4 min read

September 15, 2020

Managing debt: 3 ways to find the right balance

Debt is a fact of life. Find the right balance and manage it using 1 of these 2 methods.

Photo of a man on a computer talking on his cell phone.

Debt. It’s a fact of life.

Having no debt is great, but it’s unrealistic for most. And that’s OK. Few people can pay cash to buy a home, car, or college education. Still, it’s wise to understand the debt you have and manage it appropriately.

Not all debt is bad.

In fact, you need some type of credit history to qualify for a loan when you really need it.

“Many of us are hardwired to harbor guilt when we owe money. It doesn’t matter whether it’s to an individual, a mortgage loan, or a credit card company. The key is to figure out the right level of debt for you,” says Heather Winston, assistant director of financial advice and planning at Principal®.

Winston offers some rules of thumb:

28% of monthly pre-tax income

Maximum mortgage payment (principal, interest, taxes, and insurance)

36% of monthly pre-tax income

Maximum fixed debt payments (mortgage, car loan, student loans, etc.)

You're not alone.

In a recent survey, we asked consumers if they were making any financial changes as a result of COVID-19, and 21% said they were going to pay down debt.*

Ways to find the right balance

1. Know what you owe.

It’s like writing down everything you eat when you’re trying to get healthy. You do it to know where you stand.

For debt, write down the balance, the interest rate, and the minimum payment. Log it on our debt management worksheet (PDF).

2. Pay it down.

Rank your debts in order of size or interest rate. Then decide how to tackle it.

Snowball method: Focus on paying down the account with the smallest balance first. Keep making minimum payments on other debts. Once the first is paid, move on to the next debt with the lowest balance. This might be the right method if you’re motivated by seeing smaller balances disappear.

Higher interest rate method: Focus on debt with the highest interest rate first. Once you pay one, work on the one with the next highest interest rate. Continue making minimum payments on other debt. If you want to pay less over the life of your loans, this might be the method for you.

“When you pay off a higher interest rate debt, it generally gives you more long-term purchasing power,” Winston says. “But ultimately, do what works best for you. The key is that no matter which method you choose, pick one and stay focused on it.”

When you pay off a higher interest rate debt, it generally gives you more long-term purchasing power.”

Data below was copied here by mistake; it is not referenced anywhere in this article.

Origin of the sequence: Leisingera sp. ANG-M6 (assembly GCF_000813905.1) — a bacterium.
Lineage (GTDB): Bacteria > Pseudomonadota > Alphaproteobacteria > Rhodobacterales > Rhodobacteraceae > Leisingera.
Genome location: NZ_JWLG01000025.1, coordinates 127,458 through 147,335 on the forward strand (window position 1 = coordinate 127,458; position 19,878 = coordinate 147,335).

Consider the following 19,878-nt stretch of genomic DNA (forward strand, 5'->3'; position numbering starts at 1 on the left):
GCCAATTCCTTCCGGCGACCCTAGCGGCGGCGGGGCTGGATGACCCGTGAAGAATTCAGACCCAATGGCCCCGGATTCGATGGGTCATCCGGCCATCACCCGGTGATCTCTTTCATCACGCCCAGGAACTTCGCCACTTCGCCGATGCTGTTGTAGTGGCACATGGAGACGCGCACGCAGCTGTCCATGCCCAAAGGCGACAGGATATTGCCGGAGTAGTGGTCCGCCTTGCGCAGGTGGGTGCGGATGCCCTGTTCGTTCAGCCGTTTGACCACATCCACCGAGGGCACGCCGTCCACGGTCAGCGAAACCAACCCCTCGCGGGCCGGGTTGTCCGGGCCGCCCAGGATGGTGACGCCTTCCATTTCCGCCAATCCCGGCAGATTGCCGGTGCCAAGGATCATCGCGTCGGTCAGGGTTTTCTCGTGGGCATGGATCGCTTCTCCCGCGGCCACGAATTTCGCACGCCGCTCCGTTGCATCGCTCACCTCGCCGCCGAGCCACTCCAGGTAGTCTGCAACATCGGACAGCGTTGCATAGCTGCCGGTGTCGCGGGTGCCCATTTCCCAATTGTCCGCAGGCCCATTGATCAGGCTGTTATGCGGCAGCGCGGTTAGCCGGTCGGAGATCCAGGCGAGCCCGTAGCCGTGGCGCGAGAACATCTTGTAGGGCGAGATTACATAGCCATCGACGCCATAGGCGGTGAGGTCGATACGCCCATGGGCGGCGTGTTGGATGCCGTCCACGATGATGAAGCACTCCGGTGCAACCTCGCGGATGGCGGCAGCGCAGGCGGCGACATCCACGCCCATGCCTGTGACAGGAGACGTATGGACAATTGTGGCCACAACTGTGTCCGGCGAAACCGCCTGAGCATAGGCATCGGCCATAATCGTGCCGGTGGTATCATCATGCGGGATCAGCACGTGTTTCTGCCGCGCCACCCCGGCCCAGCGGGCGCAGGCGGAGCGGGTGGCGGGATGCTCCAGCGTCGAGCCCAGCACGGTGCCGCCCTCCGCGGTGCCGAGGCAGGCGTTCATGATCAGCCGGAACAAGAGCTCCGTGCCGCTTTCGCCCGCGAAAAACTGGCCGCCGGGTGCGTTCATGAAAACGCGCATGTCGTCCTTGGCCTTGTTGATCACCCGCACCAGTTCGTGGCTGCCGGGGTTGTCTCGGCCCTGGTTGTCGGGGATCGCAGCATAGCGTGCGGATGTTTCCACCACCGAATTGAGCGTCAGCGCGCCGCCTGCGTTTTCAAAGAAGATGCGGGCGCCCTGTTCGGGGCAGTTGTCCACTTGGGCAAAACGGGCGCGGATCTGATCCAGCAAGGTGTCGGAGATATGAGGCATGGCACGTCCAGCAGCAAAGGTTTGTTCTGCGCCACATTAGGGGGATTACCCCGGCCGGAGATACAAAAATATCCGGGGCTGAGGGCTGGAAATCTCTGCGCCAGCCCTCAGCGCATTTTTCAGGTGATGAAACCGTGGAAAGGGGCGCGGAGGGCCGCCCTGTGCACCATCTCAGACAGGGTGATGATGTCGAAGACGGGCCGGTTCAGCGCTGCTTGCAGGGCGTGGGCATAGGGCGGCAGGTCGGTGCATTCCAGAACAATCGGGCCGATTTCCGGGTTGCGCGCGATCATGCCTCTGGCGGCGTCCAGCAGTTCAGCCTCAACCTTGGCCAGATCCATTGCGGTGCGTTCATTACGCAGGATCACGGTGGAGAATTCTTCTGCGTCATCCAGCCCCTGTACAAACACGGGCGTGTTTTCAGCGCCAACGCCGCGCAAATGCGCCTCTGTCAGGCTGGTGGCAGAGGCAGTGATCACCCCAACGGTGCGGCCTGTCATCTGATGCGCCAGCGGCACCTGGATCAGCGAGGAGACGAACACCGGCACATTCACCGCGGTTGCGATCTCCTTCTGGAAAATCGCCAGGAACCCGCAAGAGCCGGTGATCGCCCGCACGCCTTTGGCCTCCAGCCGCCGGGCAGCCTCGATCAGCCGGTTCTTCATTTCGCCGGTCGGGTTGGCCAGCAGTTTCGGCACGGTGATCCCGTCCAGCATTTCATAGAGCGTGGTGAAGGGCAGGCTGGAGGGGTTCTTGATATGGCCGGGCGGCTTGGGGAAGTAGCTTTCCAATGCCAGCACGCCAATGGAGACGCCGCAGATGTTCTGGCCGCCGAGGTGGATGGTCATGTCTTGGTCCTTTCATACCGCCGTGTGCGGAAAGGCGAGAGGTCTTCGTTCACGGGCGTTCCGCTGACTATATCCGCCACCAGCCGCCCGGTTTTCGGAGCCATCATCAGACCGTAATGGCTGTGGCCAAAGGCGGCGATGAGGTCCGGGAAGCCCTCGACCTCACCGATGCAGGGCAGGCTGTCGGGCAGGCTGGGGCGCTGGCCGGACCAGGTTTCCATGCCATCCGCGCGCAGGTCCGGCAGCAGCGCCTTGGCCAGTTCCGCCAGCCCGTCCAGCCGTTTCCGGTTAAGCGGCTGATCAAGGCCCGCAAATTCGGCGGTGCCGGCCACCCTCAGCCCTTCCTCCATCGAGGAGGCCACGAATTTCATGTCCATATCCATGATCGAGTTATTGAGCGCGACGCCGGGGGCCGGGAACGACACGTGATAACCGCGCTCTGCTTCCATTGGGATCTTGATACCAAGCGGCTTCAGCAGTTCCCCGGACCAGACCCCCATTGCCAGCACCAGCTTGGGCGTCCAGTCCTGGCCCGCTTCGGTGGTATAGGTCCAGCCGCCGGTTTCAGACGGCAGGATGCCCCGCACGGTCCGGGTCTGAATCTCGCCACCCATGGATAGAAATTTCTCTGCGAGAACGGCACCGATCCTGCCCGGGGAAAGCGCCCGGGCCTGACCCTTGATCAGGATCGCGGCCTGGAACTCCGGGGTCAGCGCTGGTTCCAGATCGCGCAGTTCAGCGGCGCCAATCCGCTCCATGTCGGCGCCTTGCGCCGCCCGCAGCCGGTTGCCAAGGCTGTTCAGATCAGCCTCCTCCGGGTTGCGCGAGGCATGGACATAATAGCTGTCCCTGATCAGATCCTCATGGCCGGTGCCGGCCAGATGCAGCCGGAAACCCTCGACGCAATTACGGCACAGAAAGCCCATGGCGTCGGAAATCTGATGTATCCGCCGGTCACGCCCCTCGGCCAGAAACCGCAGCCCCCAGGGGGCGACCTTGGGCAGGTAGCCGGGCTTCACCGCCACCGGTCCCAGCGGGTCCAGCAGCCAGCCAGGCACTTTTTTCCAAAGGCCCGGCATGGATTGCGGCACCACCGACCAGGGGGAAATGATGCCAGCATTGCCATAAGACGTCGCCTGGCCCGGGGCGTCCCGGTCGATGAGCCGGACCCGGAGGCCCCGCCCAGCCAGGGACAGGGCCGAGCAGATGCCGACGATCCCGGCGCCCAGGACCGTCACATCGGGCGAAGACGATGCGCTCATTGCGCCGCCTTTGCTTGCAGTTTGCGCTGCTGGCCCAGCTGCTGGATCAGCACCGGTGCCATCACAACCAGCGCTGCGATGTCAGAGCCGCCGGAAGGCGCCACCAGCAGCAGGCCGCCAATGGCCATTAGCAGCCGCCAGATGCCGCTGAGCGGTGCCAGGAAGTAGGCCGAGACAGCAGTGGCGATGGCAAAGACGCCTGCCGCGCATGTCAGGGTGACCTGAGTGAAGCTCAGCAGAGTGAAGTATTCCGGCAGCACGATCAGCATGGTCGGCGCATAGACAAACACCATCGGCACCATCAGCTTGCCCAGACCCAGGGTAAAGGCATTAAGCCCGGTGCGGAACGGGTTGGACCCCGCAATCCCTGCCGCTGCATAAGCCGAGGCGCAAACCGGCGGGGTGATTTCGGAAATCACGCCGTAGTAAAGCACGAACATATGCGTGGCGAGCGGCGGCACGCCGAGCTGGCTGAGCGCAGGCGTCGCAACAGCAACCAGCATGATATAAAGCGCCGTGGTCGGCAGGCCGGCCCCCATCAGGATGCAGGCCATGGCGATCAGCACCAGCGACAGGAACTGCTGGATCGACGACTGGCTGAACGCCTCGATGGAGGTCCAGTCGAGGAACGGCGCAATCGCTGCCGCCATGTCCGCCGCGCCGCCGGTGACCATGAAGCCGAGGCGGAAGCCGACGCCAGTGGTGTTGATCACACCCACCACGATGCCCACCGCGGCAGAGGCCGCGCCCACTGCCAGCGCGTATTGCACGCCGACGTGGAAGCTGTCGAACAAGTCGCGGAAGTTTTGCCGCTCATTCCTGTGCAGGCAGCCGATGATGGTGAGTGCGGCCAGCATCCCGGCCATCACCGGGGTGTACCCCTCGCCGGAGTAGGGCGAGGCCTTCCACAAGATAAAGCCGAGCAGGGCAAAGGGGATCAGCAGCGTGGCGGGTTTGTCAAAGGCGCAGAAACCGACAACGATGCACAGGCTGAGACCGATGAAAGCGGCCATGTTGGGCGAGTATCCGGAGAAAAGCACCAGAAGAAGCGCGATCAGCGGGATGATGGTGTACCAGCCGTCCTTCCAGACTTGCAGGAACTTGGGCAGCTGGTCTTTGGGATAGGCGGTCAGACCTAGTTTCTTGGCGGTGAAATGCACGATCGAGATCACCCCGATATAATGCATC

Heather Winston, assistant director of financial advice and planning

3. Manage your debt.

Continue to manage your debt as part of your overall financial plan.

  • Set up regular automatic payments. Paying late could hurt your credit, plus you may get hit with a penalty. Autopay can be your friend.
  • To pay debt faster, cut expenses from your budget or boost your income.
  • Borrow smart and think hard before you take on debt. Read “5 questions to ask before you take on debt.” If you expect to finance future expenses (to buy a home next year or pay a deductible because you’re having a baby), take that into account in your overall financial plan.
  • For credit card debt, negotiate lower interest rates. Call for a lower rate and you just might get one. Or consider a good balance-transfer credit card that allows you to move debt to a card with zero interest for a period of time. Read the fine print, though. You don’t want to be caught unaware when the promotion period ends.
  • Refinance. You could save money, especially since interest rates are so low right now. Or consolidate debt so you make one payment. Just check the terms—there may be fees in the process.

Know your credit score.

Don’t forget about your credit score. Know it and recheck it every year. Here’s how to request your free copy. (It’s the only website authorized by the federal government.)

Paying your loan balances helps, of course. Carrying a lot of debt may affect your score, especially high credit card debt. Correct errors on your credit report as soon as you identify them. Higher scores typically mean easier loan approvals.

Learn more by reading “3 steps to understand your credit score and keep it healthy.”

Next steps:

* Principal Financial Group consumer pulse survey, March 2020.

Annualcreditreport.com is not an affiliate of any company of the Principal Financial Group.  Link provided as a courtesy only.

The subject matter in this communication is educational only and provided with the understanding that Principal® is not rendering legal, accounting, investment advice or tax advice. You should consult with appropriate counsel or other advisors on all matters pertaining to legal, tax, investment or accounting obligations and requirements.

Investment advisory products offered through Principal Advised Services, LLC. Principal Advised Services is a member of the Principal Financial Group®, Des Moines, IA 50392.

Insurance products from the Principal Financial Group® are issued by Principal National Life Insurance Company (except in New York), Principal Life Insurance Company and the companies available through the Preferred Product Network Inc. Securities and advisory products offered through Principal Securities, Inc., 800-247-1737, member SIPC. Principal National, Principal Life, Preferred Product Network and Principal Securities are members of the Principal Financial Group®, Des Moines, IA 50392.